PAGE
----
Track Talk – August 2010

track talkWith Amanda Wells – Chief Guide

Lately I’ve been thinking about relative risk. We might assume that our perception of danger is based on objective assessments of quantifiable facts, but experience generally teaches otherwise. I participated in Snowcraft 2006, which concluded with a lengthy descent from a snowcave through gale winds and poor visibility. “Worst experience of my adult life” was not an uncommon description. Five or six months later, I froze crossing an easy Aspiring pass that was coated in fresh powder. My assessment of the risk presented by snow had gone off the logical scale.

Last month, a few of us went up to the club’s Ruapehu lodge for some “alpine refreshing”. Some were practising with ropes and ice tools for climbing purposes, while others were relearning basic crampon and ice-axe techniques. My group went up to the crater lake, and during the long plod upward I realised that snow no longer frightened me in quite the same way, even if I still had no ambition to become an alpinist.

When I come to a river, it’s useful to remember that others in the group might see a challenging crossing in the same way that I saw snow. Or when crossing a tricky bit of rocky exposure, that not everyone will react in the same way. People also react differently to the same obstacle at different times, depending on their fitness, level of sleep deprivation, and how stressed they are. At Queen’s Birthday weekend, I went over the Tararua Peaks (twice, but that’s another story…). On my only previous crossing, they had seemed terrifying; this time just slightly challenging and almost enjoyable. Extensive cabling has been added before and after the ladder since my first trip, but the amount of exposure remains unchanged.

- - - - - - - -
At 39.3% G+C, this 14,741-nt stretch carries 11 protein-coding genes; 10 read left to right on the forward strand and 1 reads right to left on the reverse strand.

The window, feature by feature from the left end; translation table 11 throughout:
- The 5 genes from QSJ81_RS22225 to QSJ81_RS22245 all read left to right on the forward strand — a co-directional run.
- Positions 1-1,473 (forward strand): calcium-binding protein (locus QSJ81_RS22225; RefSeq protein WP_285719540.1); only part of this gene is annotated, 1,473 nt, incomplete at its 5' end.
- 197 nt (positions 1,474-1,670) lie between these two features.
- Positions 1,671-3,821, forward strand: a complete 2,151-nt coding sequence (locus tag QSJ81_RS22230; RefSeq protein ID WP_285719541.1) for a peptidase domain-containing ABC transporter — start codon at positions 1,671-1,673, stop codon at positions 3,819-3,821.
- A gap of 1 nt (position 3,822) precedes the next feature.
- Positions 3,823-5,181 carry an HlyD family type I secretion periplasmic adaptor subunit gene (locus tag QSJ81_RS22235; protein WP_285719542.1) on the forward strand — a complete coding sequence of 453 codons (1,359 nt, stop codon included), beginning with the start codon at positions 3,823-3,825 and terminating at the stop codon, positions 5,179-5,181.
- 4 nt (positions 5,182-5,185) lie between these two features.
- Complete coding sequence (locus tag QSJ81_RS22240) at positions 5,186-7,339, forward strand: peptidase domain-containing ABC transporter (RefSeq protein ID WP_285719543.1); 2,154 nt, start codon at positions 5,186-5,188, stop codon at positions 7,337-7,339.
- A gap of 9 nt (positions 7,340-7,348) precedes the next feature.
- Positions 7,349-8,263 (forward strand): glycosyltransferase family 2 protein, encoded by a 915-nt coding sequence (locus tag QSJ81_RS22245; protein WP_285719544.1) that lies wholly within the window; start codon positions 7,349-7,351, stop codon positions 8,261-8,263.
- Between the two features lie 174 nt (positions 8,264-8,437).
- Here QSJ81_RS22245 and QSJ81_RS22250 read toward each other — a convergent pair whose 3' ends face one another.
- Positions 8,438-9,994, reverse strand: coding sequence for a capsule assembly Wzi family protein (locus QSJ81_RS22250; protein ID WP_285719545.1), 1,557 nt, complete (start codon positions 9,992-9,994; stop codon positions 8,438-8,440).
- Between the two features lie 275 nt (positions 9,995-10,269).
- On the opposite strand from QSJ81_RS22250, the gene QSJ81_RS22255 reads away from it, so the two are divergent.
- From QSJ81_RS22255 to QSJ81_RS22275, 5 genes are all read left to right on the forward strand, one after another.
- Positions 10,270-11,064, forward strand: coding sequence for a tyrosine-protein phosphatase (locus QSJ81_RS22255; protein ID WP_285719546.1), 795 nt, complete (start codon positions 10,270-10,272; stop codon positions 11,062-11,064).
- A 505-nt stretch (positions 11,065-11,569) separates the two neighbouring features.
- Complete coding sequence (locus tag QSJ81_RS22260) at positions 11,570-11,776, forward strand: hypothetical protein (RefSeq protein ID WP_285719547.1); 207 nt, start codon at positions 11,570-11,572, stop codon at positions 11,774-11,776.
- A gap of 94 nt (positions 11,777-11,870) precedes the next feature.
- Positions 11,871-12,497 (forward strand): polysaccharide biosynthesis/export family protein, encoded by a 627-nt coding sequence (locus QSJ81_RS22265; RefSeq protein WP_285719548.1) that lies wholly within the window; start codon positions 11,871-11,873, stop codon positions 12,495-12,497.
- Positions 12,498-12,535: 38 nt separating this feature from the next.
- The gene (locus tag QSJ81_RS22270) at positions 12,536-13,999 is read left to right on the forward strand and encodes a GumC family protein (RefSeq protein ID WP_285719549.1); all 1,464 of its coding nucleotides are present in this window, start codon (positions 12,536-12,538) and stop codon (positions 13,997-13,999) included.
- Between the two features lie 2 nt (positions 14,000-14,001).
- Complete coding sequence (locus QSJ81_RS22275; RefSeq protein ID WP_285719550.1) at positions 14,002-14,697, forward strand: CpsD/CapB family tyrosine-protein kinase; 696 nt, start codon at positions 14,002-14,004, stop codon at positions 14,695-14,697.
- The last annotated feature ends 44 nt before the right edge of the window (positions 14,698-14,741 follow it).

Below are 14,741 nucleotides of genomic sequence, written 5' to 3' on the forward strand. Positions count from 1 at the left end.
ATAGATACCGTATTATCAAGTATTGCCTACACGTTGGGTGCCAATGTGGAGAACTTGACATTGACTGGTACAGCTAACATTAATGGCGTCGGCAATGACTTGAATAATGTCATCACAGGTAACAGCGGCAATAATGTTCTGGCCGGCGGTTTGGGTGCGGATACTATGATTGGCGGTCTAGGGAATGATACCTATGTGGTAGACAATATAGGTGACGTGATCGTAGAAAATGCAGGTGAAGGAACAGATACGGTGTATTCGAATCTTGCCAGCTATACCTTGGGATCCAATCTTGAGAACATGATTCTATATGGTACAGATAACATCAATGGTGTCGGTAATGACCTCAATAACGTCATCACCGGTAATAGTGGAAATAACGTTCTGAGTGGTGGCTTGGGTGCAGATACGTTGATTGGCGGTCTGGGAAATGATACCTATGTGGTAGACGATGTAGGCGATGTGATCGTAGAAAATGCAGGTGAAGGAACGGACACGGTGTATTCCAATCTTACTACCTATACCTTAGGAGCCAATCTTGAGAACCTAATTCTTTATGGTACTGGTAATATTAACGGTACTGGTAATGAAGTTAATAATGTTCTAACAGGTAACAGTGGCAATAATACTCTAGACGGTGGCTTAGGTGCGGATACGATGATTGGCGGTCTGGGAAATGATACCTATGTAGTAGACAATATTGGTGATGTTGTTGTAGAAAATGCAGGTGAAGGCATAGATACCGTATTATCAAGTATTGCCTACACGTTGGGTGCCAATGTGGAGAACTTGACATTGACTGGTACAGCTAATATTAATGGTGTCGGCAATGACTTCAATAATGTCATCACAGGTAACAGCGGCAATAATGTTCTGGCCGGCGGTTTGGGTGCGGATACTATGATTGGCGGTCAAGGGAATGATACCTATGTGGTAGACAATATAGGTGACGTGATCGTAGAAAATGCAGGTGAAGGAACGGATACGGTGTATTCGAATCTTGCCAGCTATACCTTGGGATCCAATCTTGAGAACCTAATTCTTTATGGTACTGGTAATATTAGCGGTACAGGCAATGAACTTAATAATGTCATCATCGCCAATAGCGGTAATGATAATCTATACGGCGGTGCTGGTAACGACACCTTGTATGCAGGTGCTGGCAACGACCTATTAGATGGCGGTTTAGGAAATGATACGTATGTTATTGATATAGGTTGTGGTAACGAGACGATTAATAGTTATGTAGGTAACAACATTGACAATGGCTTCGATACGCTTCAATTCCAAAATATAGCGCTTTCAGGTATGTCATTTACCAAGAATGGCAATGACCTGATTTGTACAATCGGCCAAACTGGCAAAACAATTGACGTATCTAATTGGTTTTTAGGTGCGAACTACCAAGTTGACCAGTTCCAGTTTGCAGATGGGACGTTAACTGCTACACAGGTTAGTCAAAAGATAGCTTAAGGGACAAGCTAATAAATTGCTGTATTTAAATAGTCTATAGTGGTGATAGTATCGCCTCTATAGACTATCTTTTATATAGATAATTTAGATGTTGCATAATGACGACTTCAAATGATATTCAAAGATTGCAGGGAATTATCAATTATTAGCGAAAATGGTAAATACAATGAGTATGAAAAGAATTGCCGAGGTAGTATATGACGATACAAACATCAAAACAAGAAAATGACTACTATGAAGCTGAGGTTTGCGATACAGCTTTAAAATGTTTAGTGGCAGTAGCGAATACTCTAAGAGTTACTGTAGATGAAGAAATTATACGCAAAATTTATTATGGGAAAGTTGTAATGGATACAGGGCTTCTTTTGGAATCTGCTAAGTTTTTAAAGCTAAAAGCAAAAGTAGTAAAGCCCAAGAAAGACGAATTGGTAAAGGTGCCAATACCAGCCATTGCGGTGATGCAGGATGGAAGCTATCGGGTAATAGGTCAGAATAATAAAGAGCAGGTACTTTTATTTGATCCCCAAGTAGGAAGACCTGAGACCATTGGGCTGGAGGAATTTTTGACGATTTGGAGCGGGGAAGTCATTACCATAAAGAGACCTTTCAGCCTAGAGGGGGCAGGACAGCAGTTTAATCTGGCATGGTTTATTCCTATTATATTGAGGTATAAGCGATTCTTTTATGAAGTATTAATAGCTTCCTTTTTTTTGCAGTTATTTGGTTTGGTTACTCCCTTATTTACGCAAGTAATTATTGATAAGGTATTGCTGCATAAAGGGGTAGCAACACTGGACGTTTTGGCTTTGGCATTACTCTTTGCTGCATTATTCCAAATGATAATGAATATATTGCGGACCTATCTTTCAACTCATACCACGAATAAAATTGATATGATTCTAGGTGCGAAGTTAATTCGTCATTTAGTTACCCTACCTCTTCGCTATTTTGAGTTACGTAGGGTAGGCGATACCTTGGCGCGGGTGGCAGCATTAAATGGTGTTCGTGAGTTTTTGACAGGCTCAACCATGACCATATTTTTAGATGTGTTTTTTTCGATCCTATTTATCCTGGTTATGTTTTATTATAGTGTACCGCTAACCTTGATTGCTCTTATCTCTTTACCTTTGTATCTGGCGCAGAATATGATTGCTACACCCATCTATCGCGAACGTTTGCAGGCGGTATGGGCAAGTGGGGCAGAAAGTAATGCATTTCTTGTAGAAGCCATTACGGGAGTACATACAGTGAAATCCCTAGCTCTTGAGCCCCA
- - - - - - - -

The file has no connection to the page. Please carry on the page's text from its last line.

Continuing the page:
Sometimes you need to push your tramping boundaries, because it’s the only way to find out that the monster-under-the-bed isn’t as sharp-toothed as you thought. Your confidence grows when you attempt things at the edge of your ability range, not when you only do trips that you’re confident you can complete. The trips I remember most (for positive reasons!) are the ones about which I felt a slight edge of fear on the way to the railway station.

This month we’re looking for leaders for the Spring schedule, which contains its fair share of exciting and challenging trips. But they won’t happen without leaders. We have found it difficult to get anyone to lead “leader required” trips on the current schedule (of which there were many). So we’re really intent on getting people to sign up to lead before the schedule is printed. If you’re a member, please consider leading one or two trips, so we can spread the load around. If your leadership skills feel a bit untried or rusty, it’s no problem to set you up with a buddy leader – just get in touch with me. You can find a link to the schedule in the forums at or email me at .

And if you haven’t been tramping since you had a child or three, now’s the time to climb up into the loft and dust off your boots and your pack. Because there’s a family trip heading down to Nelson Lakes on August 26-29. It’s time to back up those tall tales that you tell your kids with some real experience of our great outdoors, and build the next generation of trampers!

We’ll be basing ourselves in St Arnaud, and doing daytrips or easy overnight trips from a lodge with dorm and private room facilities. For members it’ll only cost you $167 per adult and $85 per child – a bargain for ferry, transport by club van to St Arnaud, and three nights accommodation all included.

If you are keen or would like more information, please contact .

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